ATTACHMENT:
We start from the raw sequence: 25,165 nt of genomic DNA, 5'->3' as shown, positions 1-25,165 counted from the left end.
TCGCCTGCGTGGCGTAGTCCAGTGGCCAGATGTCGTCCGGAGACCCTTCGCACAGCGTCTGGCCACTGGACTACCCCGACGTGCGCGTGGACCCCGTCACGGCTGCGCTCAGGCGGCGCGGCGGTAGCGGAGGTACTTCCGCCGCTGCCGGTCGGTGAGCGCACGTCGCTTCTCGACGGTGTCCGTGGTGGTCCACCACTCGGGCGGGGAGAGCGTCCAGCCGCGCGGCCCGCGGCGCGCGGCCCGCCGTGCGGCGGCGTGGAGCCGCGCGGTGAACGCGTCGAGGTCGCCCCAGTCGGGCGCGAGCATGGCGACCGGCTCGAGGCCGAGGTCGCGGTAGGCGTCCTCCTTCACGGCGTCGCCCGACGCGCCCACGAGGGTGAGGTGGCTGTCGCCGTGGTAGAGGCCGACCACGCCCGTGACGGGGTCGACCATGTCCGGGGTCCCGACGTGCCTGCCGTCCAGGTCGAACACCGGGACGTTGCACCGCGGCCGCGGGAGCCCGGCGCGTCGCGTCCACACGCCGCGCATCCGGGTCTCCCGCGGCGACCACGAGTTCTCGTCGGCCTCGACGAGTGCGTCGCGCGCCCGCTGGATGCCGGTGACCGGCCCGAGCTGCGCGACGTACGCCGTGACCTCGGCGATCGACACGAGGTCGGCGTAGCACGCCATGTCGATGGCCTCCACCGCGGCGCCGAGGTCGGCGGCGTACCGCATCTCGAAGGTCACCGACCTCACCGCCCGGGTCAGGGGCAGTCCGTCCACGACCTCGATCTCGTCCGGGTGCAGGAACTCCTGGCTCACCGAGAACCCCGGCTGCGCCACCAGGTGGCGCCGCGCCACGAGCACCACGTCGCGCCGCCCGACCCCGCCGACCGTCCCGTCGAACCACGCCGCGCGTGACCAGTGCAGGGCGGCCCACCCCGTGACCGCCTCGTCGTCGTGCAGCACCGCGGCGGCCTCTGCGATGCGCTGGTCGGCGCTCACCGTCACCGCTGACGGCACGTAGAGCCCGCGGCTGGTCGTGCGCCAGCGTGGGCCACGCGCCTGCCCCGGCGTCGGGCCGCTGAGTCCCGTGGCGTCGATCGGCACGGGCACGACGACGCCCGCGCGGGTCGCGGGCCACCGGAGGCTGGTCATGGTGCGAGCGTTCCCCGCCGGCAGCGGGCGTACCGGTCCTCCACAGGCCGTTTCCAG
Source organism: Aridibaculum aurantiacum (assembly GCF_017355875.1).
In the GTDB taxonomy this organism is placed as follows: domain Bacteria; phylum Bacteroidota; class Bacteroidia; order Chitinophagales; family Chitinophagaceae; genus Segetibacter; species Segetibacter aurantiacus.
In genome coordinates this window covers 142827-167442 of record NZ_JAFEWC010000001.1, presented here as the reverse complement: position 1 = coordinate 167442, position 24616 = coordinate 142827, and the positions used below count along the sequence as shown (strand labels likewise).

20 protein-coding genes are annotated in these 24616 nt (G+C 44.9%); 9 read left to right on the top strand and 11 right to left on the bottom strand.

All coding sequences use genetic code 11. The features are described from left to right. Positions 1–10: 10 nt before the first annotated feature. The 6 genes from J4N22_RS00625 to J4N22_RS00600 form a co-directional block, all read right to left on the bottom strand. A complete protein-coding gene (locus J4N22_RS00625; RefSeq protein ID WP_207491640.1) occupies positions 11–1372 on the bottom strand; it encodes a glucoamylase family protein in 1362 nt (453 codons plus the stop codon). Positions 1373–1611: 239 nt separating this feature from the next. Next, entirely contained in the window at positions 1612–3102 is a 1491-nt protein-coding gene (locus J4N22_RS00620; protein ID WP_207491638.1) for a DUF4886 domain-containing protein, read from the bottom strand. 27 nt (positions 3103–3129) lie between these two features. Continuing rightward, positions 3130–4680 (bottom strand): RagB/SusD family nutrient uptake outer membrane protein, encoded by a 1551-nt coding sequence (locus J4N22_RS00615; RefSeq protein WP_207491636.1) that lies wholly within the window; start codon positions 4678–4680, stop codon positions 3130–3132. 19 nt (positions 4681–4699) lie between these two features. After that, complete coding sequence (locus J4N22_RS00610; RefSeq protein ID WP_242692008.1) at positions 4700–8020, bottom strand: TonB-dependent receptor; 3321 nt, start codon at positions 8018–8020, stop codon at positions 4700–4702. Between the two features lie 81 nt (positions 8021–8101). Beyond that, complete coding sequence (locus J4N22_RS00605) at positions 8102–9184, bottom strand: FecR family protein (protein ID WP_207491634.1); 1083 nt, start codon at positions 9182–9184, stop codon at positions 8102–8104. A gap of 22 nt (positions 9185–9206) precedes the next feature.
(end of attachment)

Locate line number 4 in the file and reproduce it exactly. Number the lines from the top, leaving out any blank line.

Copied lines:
In the GTDB taxonomy this organism is placed as follows: domain Bacteria; phylum Bacteroidota; class Bacteroidia; order Chitinophagales; family Chitinophagaceae; genus Segetibacter; species Segetibacter aurantiacus.